Dr. Arnold’s statements are as follow Sacred Prophecy is not an anticipation of History. For History deals with particular nation, times, places, and persons. But Prophecy cannot do thief, or it would alter the very conditions of humanity. It deals only with general principles, good and evil, truth and falsehood, God and his enemy. It is the voice of God announcing the issue of the great struggle between good and evil. Prophecy then, on this view, cannot be fulfilled literally in the persons and nations mentioned in its language, it can only be, fulfilled in the person of Christ. Thus, every part is said to have a double sense, “one Historical, comprehended by the Prophet and his own generation, in all its poetic features, but never fulfilled answerably to the magnificence of is language, because that was inspired by a higher object the other Spiritual, the proper form of which neither the Prophet nor his contemporaries knew, but fill-filled adequately in Christ, and his promises to his people as judgment on his enemies. “It is History which deals with the Twelve Tribes of Israel; but the Israel of Prophecy are God’s Israel really and truly, who walk with him faithfully, and abide with him to the end.” Twice the Prophecies have failed of their fulfillment, first in the circumcised and then in the baptized Church. “The Christian Israel does not answer more worthily to the expectations of Prophecy than Israel after the flesh. Again have the people whom he brought out of Egypt corrupted themselves” and hence Predictions relating to the happiness of the Church, both before and since the times of the Messiah, have signally and necessarily failed. We cannot undertake the refutation of this general theory, we must refer the reader to the satisfactory arguments of Birks. We can only quote his clear exposition of the manner in which the Visions of Daniel confute these crude speculations — “Instead of a mere glimpse of the sure triumph of goodness at the last, we have most numerous details of the steps of Providence which lead to that blessed consummation. The seven years madness of Nebuchadnezzar, and his restoration to the throne; the fate of Belshazzar, and the conquests of the Medes and Persians; the rise of the Second Empire, the earlier dignity of the Medes, and the later pre-eminence of the Persians over them; the victories of Cyrus westsyard in Lydia, northward in Armenia, and southward in Babylon; the unrivaled greatness of his Empire, and the exactions on the subject provinces; the three successors of Cyrus, Cambyses, Smerdis, and Darius; the accession of Xerxes, and the vast armament he led against Greece, are all predicted within the time of the two earlier Empires. In the time of the Third Kingdom a fuller variety of details is given. The mighty exploits of Alexander, his total conquest of Persia, the rapidity of his course, his uncontrolled dominion, his sudden death in the height of his power, the fourfold division of his kingdom, and. the extinction of his posterity; the prosperous reign of the first Ptolemy, and of the great Seleucus, with the superior power of the latter before his death; the reign of Philadelphus, and the marriage of Berenice his daughter with Antiochus Theus; the murder of Antiochus and Berenice and their infant son by Laodice; the vengeance taken by Euergetes, brother of Bernice, on his accession to the throne; his conquest of Seleucia, the fortress of Syria, and the idol gods which he carried into Egypt; the earlier death of Callinicus; the preparations of his sons, Seleucus, Ceraunus, and Antiochus the Great, for war with Egypt, are all distinctly set before us. Then follows the history of Antiochus. His sole reign after his brother’s death, his eastern conquests and recovery of Seleucia; the strength of the two rival armies. and the Egyptian victory at Raphia; the pride of Ptolomy Philopater and his partial conquests, with the weakness of his profligate reign; the return of Antichous with added strength after an interval of years, and with the riches of the East; his victories in Judea and the capture of Sidon; the overthrow of the Egyptian forces at Panium, the honor shewn by Antiochus to the Temple, and his care for its completion and beauty; his treaty with Egypt, the marriage of his daughter Clopatra with Ptolemy Philometor, and defection from her father’s cause; his invasion of the Isles of Greece; his rude repulse by the Roman Consul, and the reproach of tribute which came upon him through his defeat; his return to Antioch and speedy death, are all described in regular order. Then follow the reigns of Seleucus and Antiochus Epiphanes, given with an equal fitness of prophetic detail, and close the narrative of the Third Empire. Even in the time of the Fourth and last Kingdom, though more remote from the days of the Prophet, the events predicted are not few. We find there, distinctly revealed, the iron strength of the Romans, their gradual subjugation of other powers, their fierce and warlike nature, their cruel and devouring conquests, the stealthy policy of their empire, and its gradual advance in the direction of the East, southward and eastward towards the land of Israel, till it had cast down the noblest Kings, and firmly ingrafted its new dominion on the stock of the Greek Empire., We have next described its oppression of the Jews, the overthrow of their City and Sanctuary by Titus, the Abomination of Desolation in the Holy Place, and their arrogant pride in standing up against Messiah, the Prince of princes.” f15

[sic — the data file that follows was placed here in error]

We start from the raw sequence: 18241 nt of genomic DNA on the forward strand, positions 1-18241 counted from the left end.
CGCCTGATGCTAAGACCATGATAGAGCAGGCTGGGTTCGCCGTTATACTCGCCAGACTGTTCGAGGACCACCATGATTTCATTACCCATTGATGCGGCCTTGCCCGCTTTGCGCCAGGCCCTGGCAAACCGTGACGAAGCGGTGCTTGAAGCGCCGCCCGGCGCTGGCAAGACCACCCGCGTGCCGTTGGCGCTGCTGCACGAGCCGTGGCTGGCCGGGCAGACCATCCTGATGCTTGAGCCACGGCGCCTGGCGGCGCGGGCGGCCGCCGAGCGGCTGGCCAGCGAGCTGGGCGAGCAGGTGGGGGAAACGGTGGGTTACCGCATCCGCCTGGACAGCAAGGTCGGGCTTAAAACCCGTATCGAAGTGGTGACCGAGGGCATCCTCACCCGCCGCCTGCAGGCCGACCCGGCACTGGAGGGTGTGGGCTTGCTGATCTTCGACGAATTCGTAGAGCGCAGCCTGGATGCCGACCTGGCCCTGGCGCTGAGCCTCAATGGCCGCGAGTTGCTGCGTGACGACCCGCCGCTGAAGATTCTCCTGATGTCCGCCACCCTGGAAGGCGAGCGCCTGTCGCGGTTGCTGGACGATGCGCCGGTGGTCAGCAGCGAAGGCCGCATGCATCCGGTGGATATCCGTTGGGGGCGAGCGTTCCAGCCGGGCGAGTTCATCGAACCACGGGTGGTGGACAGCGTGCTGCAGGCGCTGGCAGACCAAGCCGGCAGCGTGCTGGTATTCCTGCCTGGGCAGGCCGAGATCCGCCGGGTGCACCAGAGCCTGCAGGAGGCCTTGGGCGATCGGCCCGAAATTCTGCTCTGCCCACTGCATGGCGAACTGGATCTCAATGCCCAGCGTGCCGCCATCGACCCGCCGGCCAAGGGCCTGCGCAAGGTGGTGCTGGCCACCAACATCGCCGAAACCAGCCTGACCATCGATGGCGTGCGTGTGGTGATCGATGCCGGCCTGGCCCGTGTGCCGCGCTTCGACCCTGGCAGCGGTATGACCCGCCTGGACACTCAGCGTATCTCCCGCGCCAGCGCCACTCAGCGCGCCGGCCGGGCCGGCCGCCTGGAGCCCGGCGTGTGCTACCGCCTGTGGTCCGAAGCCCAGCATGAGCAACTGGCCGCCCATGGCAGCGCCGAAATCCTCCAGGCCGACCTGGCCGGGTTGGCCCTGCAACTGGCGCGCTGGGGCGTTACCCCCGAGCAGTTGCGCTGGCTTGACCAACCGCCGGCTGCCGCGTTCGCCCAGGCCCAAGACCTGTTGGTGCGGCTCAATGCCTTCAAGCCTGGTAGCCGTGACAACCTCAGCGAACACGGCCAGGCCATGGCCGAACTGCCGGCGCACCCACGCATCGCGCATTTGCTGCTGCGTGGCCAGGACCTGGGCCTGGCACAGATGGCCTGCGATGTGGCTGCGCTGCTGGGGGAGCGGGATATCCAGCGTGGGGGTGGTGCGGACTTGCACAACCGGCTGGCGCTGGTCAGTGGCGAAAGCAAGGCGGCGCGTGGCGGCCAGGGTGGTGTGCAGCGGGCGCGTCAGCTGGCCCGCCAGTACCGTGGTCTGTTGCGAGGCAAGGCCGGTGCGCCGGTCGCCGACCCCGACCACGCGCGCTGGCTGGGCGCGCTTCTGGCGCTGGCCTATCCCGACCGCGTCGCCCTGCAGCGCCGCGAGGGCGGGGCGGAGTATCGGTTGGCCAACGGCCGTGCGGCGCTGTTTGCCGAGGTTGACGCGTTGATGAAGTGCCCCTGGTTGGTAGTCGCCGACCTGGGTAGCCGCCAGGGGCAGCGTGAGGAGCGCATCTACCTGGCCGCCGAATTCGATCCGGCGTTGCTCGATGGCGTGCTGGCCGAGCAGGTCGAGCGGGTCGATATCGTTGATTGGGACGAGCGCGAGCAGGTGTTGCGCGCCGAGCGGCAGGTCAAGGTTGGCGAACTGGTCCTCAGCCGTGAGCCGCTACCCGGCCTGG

If the latter portion of these predictions were really written previously to the, events, they must be inspired; and if a writer of the Maccabaean period could thus accurately predict the Conquests of Rome in the East, the whole question is decided there is no reason whatever why the events of the Second and Third Empire should not have been foretold as clearly as those of the Fourth. Thus the very existence of the Book before the Jewish Canon was closed is fact which proves all that is required. These Visions then become “the voice of Him who sees the end from the beginning, and pronounces in his secret, council, even on the destiny of the falling sparrow. They are designed to stoop to the earthly estate of the Church, while they exalt her hopes to the glory that shall be revealed . They range through everlasting ages; but they let fall in passing a bright gleam of light that discovers to us the ass’s colt, tied at the meeting of their ways, on which the Lord of glory was to ride into Jerusalem . Every step in the long vista of preparation lies before them, from the seven months reign of Smerdis and the marriage of Berenice with Antiochus, (<271102>Daniel 11:2-6,) to the seven months burial of (corpses) in days to come in the land of Israel, and the marriage supper of the Lamb . They touch, as with an wand, the perplexed. and tangled skein of human history, and it becomes a woof of curious and costly workmanship, that; bespeaks the skill of its Divine Artificer an outer hanging, embroidered by heavenly wisdom, for that glorious tabernacle in which the God of heaven will reveal himself for ever.” f16